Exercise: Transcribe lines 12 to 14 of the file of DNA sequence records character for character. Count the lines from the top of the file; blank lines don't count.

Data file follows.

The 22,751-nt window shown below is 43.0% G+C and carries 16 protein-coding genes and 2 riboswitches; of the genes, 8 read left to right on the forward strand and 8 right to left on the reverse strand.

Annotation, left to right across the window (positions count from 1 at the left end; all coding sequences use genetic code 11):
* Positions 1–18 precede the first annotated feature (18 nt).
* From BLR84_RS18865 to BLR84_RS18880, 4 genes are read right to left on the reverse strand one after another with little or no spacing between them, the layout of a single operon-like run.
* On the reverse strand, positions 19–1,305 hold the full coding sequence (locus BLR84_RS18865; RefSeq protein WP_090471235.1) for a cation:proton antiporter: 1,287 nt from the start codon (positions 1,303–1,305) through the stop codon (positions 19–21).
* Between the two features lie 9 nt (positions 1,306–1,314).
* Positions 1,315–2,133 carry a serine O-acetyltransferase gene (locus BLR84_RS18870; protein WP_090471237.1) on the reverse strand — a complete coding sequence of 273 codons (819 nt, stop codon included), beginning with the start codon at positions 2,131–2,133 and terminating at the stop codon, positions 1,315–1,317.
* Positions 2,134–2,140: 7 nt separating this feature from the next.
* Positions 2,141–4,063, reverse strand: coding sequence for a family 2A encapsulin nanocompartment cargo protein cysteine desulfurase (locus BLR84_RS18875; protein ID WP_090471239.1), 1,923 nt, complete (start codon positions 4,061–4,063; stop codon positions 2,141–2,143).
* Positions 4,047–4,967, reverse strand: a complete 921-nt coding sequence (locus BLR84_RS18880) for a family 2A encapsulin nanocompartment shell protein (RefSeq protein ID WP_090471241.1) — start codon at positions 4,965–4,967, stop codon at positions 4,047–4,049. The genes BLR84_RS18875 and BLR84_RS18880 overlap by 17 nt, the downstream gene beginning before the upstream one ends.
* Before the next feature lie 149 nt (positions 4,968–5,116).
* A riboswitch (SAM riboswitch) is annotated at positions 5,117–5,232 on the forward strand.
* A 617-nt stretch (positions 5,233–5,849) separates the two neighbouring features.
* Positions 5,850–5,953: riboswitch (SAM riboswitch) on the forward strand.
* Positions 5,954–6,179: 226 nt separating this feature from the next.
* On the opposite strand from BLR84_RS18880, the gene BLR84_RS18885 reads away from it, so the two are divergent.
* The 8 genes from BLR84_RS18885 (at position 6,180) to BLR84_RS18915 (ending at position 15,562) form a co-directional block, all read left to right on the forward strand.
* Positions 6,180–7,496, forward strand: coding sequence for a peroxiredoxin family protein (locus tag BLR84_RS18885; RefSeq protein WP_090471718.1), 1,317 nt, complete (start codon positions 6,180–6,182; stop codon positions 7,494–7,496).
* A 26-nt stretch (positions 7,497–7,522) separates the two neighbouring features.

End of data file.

* A riboswitch (SAM riboswitch) is annotated at positions 5,117–5,232 on the forward strand.
* A 617-nt stretch (positions 5,233–5,849) separates the two neighbouring features.
* Positions 5,850–5,953: riboswitch (SAM riboswitch) on the forward strand.